Family of deaf crepe-sellers serves up State Fair fare with a message
By ERIC AASEN Staff Writer
Published: 18 October 2012
Another hungry customer approached the Crepe Crazy stand at the State Fair of Texas and started talking, ready to place an order.
The worker across the counter waved his hands. He pointed to his ear and shook his head. He motioned to a large laminated menu on the counter featuring pictures of crepes.
The customer’s eyes widened. It clicked: The worker is deaf.
The customer touched a picture on the menu. The worker grabbed ingredients and got to work.
At the State Fair, in a corner of the very loud food court in the Tower Building, a deaf family quietly makes sweet and savory crepes.
Vladimir and Inna Giterman, the Austin-based owners of Crepe Crazy, have sold crepes at festivals across Texas. This year, for the first time, they’re making them for State Fair crowds.
The Gitermans want to show those who hear that those who are deaf or hearing impaired can be productive workers.
“I’m representing the deaf community in the hearing community,” Inna Giterman said via a telephone relay service. “They think deaf people can’t do anything. Deaf people can do anything — except hear.”
‘A lot of work’
The Gitermans wanted to start their own business, so they began selling crepes in 2006. Vladimir had fond memories of his mother making crepes on the stove.
He has been in charge of the State Fair booth, with assistance from Inna’s dad, Solomon Giterman, who is also deaf. Inna has been working at other crepe stands around the state. Their son, Sergei, also deaf, helps run stands on the weekends. When they need help, they hire deaf workers.
Some concessionaires wait years for an opening at the State Fair — typically, there are just one or two a year.
Melanie Linnear, the State Fair’s director of concessions, who’s on the hunt for new and different foods, once spotted the Gitermans selling their crepes at a Grapevine festival. She was surprised that they were deaf but impressed that the stand attracted long lines of customers. Linnear handed over her business card, and the family later submitted an application.
The Gitermans were picked not because they are deaf but because they’re experienced food vendors, Linnear said.
“It just goes to show how you can overcome any adversity,” she said.
One morning last week, Glory Dadiotis, a State Fair concessionaire who sells fruit kabobs, stopped by the Crepe Crazy booth. She blew a kiss to Vladimir. He blew one back.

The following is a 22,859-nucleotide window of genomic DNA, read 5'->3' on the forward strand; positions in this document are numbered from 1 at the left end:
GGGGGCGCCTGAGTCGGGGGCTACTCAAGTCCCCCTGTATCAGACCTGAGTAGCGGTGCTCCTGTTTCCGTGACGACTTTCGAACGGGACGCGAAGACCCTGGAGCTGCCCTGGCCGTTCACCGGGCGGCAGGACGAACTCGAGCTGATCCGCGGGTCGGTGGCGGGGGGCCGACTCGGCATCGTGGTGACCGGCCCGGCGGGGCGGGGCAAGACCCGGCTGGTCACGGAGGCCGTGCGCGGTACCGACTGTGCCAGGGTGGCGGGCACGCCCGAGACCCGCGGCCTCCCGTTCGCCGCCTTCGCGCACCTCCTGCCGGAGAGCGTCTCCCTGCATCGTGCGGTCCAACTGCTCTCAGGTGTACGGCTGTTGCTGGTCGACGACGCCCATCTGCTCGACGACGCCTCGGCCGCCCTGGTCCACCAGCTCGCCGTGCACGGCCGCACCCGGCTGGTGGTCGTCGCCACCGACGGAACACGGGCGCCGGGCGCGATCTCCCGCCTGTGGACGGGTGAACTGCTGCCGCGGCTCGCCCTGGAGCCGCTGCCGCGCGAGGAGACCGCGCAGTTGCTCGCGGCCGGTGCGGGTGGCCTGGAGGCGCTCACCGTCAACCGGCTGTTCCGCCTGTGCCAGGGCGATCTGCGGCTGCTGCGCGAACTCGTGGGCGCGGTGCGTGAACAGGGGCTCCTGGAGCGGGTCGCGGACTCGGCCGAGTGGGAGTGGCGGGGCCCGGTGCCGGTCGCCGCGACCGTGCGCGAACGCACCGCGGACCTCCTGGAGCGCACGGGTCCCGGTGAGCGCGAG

The crepe workers are impressive, she said.
“You should see them under pressure,” she said. “It’s quiet. They look stress-free. Cool, calm and collected. … They don’t have a handicap. They can work just like we do. They probably work harder than we do.”
‘What’s a crepe?’
The Gitermans are used to a variety of reactions from customers. One fairgoer offered a bewildered look — he just couldn’t believe that the workers were deaf. Some will write down questions on paper. Some simply talk louder, thinking that will help — but Vladimir has no hearing.
A small number of fairgoers will approach the stand but not order anything because they don’t want to try to communicate, Vladimir said.
Then there are the fairgoers who ask: “What’s a crepe?”
Many customers like to peer over the counter and watch Vladimir as he places the batter on the hot crepe maker.
Crepes are “beautiful art,” Vladimir wrote down on paper.
Albert Medina of Arlington had already eaten fried ribs, fried tomatoes and “fried everything,” but wanted a crepe, too.
“I tripped out, so to speak,” Medina said when he realized the crepe workers were deaf. “I just took it for granted that he could hear.”
A few minutes later, after eating his dulce de leche crepe, Medina approached Vladimir and gave him a thumbs-up.
When Kate Ondras of Irving ordered a Peanut Butter Heaven crepe, she sensed that the workers were deaf. She knows some sign language, and the large picture menu was unusual at the fair.
Ondras had been near the stand earlier in the week and had seen a woman ask the workers for napkins. They signaled that they couldn’t hear her. She started yelling. Then she walked away.
“Everybody should be able to talk to everybody, whether you can hear or you can’t,” Ondras said. “Write it down. Communicate in some kind of way, rather than saying, ‘Oh, they’re useless.’”
Before he headed back to the crepe maker, Vladimir grabbed a sheet of paper. He wrote that some fairgoers who don’t know much sign language will place their hands at their mouths and move them down to their waists.
It impresses him.
It’s the sign for “thank you.”